alexa Human neutrophils oxidize low-density lipoprotein by a hypochlorous acid-dependent mechanism: the role of vitamin C.


Journal of Nutritional Disorders & Therapy

Author(s): Carr AC, Frei B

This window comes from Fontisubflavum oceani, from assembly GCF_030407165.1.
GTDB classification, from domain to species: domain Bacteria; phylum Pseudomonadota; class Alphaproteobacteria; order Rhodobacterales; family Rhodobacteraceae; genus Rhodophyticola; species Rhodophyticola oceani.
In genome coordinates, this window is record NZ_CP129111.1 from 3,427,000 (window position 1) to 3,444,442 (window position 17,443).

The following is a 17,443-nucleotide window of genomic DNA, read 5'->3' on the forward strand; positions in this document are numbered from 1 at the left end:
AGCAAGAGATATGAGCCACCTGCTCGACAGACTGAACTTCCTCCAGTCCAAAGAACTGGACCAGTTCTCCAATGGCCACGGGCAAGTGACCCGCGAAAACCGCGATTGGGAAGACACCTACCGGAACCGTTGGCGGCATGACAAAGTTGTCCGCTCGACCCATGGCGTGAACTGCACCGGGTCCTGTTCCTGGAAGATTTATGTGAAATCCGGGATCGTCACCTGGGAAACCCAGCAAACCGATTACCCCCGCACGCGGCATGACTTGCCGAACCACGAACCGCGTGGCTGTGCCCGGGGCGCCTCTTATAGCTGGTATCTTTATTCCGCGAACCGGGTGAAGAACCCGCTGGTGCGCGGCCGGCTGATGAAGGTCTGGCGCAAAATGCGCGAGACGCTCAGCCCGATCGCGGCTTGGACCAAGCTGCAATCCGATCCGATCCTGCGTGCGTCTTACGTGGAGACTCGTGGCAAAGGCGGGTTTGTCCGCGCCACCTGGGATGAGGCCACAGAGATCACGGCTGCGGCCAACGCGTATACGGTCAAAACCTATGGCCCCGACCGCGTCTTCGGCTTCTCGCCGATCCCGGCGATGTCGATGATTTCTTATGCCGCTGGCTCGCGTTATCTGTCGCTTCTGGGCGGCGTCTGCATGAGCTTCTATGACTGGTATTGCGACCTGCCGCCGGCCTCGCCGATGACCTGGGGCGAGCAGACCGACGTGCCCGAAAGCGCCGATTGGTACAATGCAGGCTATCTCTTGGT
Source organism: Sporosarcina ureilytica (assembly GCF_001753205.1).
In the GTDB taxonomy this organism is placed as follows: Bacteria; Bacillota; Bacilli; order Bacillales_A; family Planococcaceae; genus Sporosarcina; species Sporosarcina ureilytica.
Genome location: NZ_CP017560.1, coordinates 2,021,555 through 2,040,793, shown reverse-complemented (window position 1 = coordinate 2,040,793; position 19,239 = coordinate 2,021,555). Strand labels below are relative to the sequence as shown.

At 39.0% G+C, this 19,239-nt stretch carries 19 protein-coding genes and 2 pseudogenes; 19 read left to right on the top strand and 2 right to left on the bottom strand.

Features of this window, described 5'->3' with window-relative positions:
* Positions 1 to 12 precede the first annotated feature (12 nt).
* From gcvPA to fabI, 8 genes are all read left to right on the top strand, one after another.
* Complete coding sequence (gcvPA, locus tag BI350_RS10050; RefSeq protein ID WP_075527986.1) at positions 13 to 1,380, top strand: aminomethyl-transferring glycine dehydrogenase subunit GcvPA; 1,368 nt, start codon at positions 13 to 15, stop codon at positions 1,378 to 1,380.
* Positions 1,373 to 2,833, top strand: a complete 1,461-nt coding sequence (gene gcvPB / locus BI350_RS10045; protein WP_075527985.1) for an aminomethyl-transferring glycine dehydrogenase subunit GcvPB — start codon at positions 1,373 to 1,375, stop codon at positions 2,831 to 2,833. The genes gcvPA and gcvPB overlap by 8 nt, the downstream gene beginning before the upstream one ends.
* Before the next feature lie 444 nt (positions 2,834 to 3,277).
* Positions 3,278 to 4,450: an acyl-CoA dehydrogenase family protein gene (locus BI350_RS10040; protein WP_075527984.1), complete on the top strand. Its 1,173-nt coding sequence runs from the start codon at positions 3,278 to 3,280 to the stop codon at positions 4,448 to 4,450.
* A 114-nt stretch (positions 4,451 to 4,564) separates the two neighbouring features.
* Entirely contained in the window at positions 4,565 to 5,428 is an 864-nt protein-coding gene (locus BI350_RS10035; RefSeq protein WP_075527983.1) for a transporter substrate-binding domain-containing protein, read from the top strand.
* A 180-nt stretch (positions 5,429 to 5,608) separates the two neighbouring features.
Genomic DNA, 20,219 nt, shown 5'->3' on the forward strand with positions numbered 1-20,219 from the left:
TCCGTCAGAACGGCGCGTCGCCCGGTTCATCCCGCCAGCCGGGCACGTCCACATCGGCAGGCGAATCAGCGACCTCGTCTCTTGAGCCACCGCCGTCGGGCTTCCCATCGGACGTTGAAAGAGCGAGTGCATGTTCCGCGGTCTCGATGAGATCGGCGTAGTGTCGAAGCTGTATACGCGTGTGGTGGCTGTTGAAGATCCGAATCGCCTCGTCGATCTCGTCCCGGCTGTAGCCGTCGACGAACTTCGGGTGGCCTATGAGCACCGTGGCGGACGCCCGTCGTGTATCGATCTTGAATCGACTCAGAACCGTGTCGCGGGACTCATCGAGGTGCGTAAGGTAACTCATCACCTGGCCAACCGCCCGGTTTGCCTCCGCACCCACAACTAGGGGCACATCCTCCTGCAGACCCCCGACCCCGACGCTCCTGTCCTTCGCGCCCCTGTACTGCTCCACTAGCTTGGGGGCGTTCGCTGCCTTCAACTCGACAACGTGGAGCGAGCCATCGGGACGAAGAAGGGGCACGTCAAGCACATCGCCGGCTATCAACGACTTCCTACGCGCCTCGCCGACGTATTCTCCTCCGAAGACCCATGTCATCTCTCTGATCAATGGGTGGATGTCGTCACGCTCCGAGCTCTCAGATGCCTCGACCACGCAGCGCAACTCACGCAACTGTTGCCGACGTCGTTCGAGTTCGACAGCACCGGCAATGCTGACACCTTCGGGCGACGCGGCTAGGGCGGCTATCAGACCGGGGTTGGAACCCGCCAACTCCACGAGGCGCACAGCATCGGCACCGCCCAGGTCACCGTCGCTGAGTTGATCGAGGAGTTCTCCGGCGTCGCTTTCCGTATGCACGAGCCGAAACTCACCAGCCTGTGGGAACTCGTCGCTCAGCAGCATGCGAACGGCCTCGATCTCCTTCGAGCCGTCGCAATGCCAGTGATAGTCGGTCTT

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Abstract Oxidatively modified low-density lipoprotein (LDL) has been strongly implicated in the pathogenesis of atherosclerosis. Peripheral blood leukocytes, such as neutrophils, can oxidize LDL by processes requiring superoxide and redox-active transition metal ions; however, it is uncertain whether such catalytic metal ions are available in the artery wall. Stimulated leukocytes also produce the reactive oxidant hypochlorous acid (HOCl) via the heme enzyme myeloperoxidase. Since myeloperoxidase-derived HOCl may be a physiologically relevant oxidant in atherogenesis, we investigated the mechanisms of neutrophil-mediated LDL modification and its possible prevention by the antioxidant ascorbate (vitamin C). As a sensitive marker of LDL oxidation, we measured LDL thiol groups. Stimulated human neutrophils (5x10(6) cells/ml) incubated with human LDL (0.25 mg protein/ml) time-dependently oxidized LDL thiols (33\% and 79\% oxidized after 10 and 30 min, respectively). Supernatants from stimulated neutrophils also oxidized LDL thiols (33\% oxidized after 30 min), implicating long-lived oxidants such as N-chloramines. Experiments using specific enzyme inhibitors and oxidant scavengers showed that HOCl, but not hydrogen peroxide nor superoxide, plays a critical role in LDL thiol oxidation by neutrophils. Ascorbate (200 microM) protected against neutrophil-mediated LDL thiol oxidation for up to 15 min of incubation, after which LDL thiols became rapidly oxidized. Although stimulated neutrophils accumulated ascorbate during oxidation of LDL, pre-loading of neutrophils with ascorbate did not attenuate oxidant production by the cells. Thus, activated neutrophils oxidize LDL thiols by HOCl- and N-chloramine-dependent mechanisms and physiological concentrations of vitamin C delay this process, most likely due to scavenging of extracellular oxidants, rather than by attenuating neutrophil oxidant production. This article was published in Biol Chem and referenced in Journal of Nutritional Disorders & Therapy

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